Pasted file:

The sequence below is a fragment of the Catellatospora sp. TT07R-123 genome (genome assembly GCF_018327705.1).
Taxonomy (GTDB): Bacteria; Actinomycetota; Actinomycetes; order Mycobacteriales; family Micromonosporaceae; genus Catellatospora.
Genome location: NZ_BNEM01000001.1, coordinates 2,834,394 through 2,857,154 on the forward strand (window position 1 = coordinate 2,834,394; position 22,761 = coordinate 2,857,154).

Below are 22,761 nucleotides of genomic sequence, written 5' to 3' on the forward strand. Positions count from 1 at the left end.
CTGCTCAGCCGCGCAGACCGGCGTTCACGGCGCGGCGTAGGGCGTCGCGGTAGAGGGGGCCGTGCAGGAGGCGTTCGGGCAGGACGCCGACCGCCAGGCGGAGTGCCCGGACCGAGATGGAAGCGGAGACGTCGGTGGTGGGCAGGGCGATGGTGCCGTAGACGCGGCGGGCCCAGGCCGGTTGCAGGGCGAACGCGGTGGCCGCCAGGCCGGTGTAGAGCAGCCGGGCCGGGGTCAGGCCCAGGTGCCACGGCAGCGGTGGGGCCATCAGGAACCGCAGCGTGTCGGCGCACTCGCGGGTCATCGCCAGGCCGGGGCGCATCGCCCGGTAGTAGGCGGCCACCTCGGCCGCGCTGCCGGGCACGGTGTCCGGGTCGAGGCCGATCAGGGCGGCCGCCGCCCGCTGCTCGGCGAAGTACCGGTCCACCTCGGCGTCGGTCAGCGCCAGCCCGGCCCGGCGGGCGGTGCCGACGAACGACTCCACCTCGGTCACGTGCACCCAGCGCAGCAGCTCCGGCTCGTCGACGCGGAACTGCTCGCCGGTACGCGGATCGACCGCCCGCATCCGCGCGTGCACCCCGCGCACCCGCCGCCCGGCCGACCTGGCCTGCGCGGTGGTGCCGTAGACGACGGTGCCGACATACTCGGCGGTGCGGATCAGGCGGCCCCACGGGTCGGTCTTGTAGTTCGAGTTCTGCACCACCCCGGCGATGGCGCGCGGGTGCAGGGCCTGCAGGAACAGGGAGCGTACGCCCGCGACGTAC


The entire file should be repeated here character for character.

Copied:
The sequence below is a fragment of the Catellatospora sp. TT07R-123 genome (genome assembly GCF_018327705.1).
Taxonomy (GTDB): Bacteria; Actinomycetota; Actinomycetes; order Mycobacteriales; family Micromonosporaceae; genus Catellatospora.
Genome location: NZ_BNEM01000001.1, coordinates 2,834,394 through 2,857,154 on the forward strand (window position 1 = coordinate 2,834,394; position 22,761 = coordinate 2,857,154).

Below are 22,761 nucleotides of genomic sequence, written 5' to 3' on the forward strand. Positions count from 1 at the left end.
CTGCTCAGCCGCGCAGACCGGCGTTCACGGCGCGGCGTAGGGCGTCGCGGTAGAGGGGGCCGTGCAGGAGGCGTTCGGGCAGGACGCCGACCGCCAGGCGGAGTGCCCGGACCGAGATGGAAGCGGAGACGTCGGTGGTGGGCAGGGCGATGGTGCCGTAGACGCGGCGGGCCCAGGCCGGTTGCAGGGCGAACGCGGTGGCCGCCAGGCCGGTGTAGAGCAGCCGGGCCGGGGTCAGGCCCAGGTGCCACGGCAGCGGTGGGGCCATCAGGAACCGCAGCGTGTCGGCGCACTCGCGGGTCATCGCCAGGCCGGGGCGCATCGCCCGGTAGTAGGCGGCCACCTCGGCCGCGCTGCCGGGCACGGTGTCCGGGTCGAGGCCGATCAGGGCGGCCGCCGCCCGCTGCTCGGCGAAGTACCGGTCCACCTCGGCGTCGGTCAGCGCCAGCCCGGCCCGGCGGGCGGTGCCGACGAACGACTCCACCTCGGTCACGTGCACCCAGCGCAGCAGCTCCGGCTCGTCGACGCGGAACTGCTCGCCGGTACGCGGATCGACCGCCCGCATCCGCGCGTGCACCCCGCGCACCCGCCGCCCGGCCGACCTGGCCTGCGCGGTGGTGCCGTAGACGACGGTGCCGACATACTCGGCGGTGCGGATCAGGCGGCCCCACGGGTCGGTCTTGTAGTTCGAGTTCTGCACCACCCCGGCGATGGCGCGCGGGTGCAGGGCCTGCAGGAACAGGGAGCGTACGCCCGCGACGTAC